Court to Consider All Sources of Income Available to Either Party In Deciding Alimony
In Lauro v. Lauro, 757 So. 2d 523, 524 (Fla. 4th DCA 2000), the district court interpreted this Court's statement in Diffenderfer with respect to pension plans that an "injustice would result if the trial court were to consider the same asset in calculating both property distribution and support obligations," 491 So. 2d at 267, as follows:
What the supreme court meant, however, is explained by the next sentence, which is that the one-half of the husband's pension distributed to the wife could not be "considered as an asset reflecting his ability to pay."
In other words, the ability of the husband in Diffenderfer to pay alimony should be based on his financial situation after equitable distribution, not before.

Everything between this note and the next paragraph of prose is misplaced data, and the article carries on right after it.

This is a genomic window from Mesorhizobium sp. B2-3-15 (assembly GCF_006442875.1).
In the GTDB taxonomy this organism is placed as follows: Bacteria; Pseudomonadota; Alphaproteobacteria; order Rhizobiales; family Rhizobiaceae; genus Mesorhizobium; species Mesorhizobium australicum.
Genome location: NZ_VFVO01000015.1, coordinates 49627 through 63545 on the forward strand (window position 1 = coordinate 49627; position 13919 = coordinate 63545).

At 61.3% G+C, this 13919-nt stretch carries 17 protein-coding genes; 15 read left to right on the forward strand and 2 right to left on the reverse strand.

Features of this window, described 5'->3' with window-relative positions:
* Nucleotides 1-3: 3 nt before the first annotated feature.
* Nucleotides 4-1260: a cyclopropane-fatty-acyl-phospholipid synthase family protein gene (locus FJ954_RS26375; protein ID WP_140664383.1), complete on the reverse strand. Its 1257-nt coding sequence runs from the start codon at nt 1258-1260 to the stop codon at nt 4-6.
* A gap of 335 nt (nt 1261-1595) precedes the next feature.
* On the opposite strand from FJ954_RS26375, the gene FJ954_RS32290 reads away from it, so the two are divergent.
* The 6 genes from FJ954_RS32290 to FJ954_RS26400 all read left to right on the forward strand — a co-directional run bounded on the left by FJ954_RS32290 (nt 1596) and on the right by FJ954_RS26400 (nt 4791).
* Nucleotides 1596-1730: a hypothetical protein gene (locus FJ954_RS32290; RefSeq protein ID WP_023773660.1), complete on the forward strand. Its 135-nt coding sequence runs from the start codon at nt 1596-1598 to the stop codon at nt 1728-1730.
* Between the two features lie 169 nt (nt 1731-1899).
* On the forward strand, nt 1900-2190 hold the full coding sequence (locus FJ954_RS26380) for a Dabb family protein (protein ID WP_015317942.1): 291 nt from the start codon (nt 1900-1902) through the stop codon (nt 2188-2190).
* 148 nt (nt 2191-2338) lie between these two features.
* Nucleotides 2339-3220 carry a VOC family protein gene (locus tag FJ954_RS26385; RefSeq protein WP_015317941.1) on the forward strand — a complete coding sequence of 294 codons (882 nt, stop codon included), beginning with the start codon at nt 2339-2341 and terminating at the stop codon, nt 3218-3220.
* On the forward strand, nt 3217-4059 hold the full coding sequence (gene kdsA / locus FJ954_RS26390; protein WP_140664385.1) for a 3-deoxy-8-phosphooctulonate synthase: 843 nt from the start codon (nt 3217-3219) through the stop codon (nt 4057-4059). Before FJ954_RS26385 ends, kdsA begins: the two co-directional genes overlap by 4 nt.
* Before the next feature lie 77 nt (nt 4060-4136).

Similarly, the needs of the wife in this case should be based on her financial situation after equitable distribution, not before.
That would include her income from the pension.
Section 61.08(2)(d), Florida Statutes (1997), requires trial courts to consider, when fashioning awards of alimony, "all relevant economic factors, including but not limited to: . . . the financial resources of each party, the non-marital and the marital assets and liabilities distributed to each."
Section 61.08(2)(g) requires the court to consider "all sources of income available to either party." Lauro, 757 So. 2d at 524-25.